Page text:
Tugwell Canopy Modification - Page 2.

August 15, 2004:  Finally, some work on the airplane and some photos to show you all about the current status of my RV-9A under construction here at "ye humble abode".  As you can see, I have resumed speed on adapting the Tugwell cable assembly to the RV-9 from its original design to fit the RV-6(A) family of airplanes.  I realized that the angle bracket shown in the photo above was the same, and it clears just forward of the top fuselage skin in order to engage the end of the steel cable.  What appeared to be different in the RV-7/9(A) canopy was the distance from the 4130 steel canopy frame tube seen in the photo below and the lines on skirt which show the overlap point of the top fuselage skin behind the baggage area.  That distance is 2.625" (two and five-eighths).  I think this is a greater distance than in an RV-6.  If that is true, then it could be why another RV-9A builder had the same problems I did with this modification.  I have thought about this and have come up with a solution that appears to be working. 
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Here is what I have done to make the Tugwell mod kit work on my RV-9A.
  1.  Cut a slot in the stainless steel strap along the line of the cable movement, and installed a "wicket" using 0.041" safety wire to keep the steel cable in the slot.
  2.  I have put a tab bracket of my own design adjacent to the stainless steel strap to keep it from moving laterally away from the canopy center line tube and therefore causing the steel cable to miss the notch in the angle bracket at the baggage bulkhead.  There are really only TWO pop-rivets in the bracket.  You are seeing a reflection of one rivet off of the tab which is turned 90 degrees to the canopy frame aft tube.
  3.  The bracket also is riveted to the aft canopy skirt to keep it down snug against the fuselage skin behind the canopy.

For RV-7 and RV-9 builders, I think it would be a good idea to install the "L-shaped" tab above provided in the Tugwell kit closer to the rear of the center tube of the canopy frame, and at the same time, reverse it's orientation so that the black cable is closer to the angle bracket on the baggage bulkhead.  When I visited Robert Tugwell and inspected his prototype installation, I noticed the black sheath for the steel cable passed immediately over the notch in the angle on the baggage bulkhead -- probably within 1/8 of an inch above the notch.  The black cable sheath must be parallel to the center tube of the canopy frame when it passes through the clamp that holds the cable sheath to the "L-tab".  Grab the clamp with a pair of pliers to twist it into alignment if necessary.  You will only want to cut the notch in the angle when you have seen the cable pass over the angle and have marked the location where the slot should be.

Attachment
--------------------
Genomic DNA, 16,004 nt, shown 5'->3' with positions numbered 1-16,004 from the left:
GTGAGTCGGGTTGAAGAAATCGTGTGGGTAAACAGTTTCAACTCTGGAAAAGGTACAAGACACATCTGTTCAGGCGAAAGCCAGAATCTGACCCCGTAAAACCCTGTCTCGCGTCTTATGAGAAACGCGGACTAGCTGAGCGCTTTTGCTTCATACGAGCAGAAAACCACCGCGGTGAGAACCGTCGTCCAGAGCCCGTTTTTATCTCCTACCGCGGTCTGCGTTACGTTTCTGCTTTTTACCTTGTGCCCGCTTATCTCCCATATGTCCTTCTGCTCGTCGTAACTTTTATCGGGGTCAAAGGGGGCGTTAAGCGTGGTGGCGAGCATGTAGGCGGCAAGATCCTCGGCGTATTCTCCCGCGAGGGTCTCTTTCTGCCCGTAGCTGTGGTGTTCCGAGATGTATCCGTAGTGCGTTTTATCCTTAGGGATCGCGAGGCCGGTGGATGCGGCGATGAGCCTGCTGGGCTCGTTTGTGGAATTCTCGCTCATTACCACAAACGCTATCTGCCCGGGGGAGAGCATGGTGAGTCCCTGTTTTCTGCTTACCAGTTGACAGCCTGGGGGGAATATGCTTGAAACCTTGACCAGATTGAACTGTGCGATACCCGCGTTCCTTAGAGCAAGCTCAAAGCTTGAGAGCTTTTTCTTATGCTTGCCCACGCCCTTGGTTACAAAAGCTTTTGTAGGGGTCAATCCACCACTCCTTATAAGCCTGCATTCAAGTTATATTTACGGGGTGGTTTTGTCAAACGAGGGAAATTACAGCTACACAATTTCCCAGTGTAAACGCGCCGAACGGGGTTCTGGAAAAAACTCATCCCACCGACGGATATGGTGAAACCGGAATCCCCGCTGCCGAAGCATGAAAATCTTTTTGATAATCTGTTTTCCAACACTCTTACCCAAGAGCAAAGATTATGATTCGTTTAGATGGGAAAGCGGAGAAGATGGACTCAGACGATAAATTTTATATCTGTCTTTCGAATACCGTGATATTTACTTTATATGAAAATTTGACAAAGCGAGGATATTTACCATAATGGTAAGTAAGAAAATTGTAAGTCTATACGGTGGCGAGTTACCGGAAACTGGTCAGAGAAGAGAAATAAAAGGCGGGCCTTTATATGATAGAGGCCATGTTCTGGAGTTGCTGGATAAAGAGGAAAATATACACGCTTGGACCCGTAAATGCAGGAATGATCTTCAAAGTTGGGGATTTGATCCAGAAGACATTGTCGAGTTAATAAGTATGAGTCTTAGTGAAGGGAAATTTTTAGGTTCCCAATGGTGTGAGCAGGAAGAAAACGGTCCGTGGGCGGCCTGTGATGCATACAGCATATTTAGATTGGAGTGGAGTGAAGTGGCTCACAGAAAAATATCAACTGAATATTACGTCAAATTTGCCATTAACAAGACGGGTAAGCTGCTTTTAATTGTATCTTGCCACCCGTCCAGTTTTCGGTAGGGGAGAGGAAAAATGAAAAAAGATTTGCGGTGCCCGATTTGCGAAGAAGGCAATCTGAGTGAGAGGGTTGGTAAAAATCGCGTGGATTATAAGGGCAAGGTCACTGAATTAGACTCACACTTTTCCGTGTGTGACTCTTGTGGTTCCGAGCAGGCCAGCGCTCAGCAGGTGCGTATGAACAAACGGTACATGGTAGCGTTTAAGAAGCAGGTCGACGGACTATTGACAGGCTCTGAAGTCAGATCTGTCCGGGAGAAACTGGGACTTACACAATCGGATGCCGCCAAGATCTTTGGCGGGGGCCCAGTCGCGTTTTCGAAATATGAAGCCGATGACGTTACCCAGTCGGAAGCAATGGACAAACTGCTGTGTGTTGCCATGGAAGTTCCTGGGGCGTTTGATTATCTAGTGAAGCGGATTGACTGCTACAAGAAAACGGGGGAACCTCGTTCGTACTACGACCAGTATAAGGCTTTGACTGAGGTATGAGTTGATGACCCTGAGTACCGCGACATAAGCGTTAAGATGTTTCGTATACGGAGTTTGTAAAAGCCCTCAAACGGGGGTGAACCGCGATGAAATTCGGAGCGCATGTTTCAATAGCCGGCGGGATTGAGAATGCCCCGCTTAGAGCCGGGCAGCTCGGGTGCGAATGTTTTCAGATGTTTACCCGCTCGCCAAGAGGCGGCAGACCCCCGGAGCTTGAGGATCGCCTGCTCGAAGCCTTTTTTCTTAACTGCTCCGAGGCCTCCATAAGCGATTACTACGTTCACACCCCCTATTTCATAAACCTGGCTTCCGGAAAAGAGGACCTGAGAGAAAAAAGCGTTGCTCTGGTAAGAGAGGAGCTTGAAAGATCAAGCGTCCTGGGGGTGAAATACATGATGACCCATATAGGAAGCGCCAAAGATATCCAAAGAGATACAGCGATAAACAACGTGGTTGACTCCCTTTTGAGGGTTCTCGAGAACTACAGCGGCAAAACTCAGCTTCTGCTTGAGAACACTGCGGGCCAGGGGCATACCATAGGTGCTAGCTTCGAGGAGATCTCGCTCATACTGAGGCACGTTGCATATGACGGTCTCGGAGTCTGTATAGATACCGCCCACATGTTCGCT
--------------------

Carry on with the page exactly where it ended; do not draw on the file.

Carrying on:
Everything you see above is done because I blindly followed the instruction sheet without knowing just what the relationship was between the black cable sheath and the aforementioned angle on the baggage wall.  That is why I say for new installs, move the above "L-tab" closer to the back of the canopy frame.  Before you cut any of the black cable sheath off, be sure that you know that it is as close as you can get it to the baggage angle and that it is not too long so that it would hit the angle when the canopy begins to move aft (opening).  The stainless steel strap normally keeps the steel cable in the baggage angle slot as the canopy moves forward during closing.  The bend in the stainless steel strap near the aft end is to insure that the strap will go up over the baggage angle when the canopy opens.

If you have already installed the Tugwell mod on an RV-7 or RV-9 and are having troubles with a bent steel cable, you can try what I have done above.  Your Dremel cutoff wheel will wear down quickly while cutting the slot in the stainless strap.   Make sure that the slot in the strap is wide enough that it will not bind on the steel cable that has to slide along the slot freely.  If you need to replace the strap for one that is a bit longer, contact Robert Tugwell.  He provided me with a pair of slightly longer straps for repairs on my mod kit.  I also made the "Z-bend" in the strap very short to maximize the remaining length of the strap.

Now, the photo below shows where I drilled the holes to attach the brackets.   Notice that my new holes on the bottom are NOT directly in line with the hole on the top side that holds the plexiglass to the canopy frame.  This is a picture of the LEFT side of the aft canopy frame and skirt and it is drilled the same way as the RIGHT side where the bracket in the above photo is installed.